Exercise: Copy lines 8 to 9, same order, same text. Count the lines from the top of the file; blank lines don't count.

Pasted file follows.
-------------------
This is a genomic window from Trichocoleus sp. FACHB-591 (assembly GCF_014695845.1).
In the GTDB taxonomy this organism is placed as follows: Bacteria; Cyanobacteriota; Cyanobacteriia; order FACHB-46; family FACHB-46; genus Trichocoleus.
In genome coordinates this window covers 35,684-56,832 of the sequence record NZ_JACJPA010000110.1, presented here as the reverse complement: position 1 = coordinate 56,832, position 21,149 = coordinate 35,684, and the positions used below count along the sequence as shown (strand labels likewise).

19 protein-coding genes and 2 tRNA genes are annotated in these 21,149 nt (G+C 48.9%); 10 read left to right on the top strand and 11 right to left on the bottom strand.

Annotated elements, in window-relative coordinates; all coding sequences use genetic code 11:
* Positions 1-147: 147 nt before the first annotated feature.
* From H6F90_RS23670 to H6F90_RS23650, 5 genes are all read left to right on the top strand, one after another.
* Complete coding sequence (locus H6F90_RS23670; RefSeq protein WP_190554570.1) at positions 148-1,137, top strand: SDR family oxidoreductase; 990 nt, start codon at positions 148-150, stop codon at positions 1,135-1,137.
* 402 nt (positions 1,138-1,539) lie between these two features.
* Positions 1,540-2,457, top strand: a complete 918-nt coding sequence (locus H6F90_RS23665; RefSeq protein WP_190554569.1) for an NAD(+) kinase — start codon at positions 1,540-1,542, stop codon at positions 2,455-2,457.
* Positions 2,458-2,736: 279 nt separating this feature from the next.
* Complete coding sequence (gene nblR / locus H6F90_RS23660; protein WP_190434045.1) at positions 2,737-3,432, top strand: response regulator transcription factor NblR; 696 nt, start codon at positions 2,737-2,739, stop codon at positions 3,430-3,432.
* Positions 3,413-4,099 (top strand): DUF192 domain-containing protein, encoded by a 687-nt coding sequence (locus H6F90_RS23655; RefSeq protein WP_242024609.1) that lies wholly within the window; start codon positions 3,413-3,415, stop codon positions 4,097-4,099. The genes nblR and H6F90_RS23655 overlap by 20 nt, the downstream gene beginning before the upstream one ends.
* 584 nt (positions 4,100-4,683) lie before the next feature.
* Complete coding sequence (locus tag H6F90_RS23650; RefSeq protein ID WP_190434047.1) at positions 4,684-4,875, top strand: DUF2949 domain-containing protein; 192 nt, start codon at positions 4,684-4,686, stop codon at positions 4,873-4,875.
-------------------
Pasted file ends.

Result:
* Complete coding sequence (locus H6F90_RS23670; RefSeq protein WP_190554570.1) at positions 148-1,137, top strand: SDR family oxidoreductase; 990 nt, start codon at positions 148-150, stop codon at positions 1,135-1,137.
* 402 nt (positions 1,138-1,539) lie between these two features.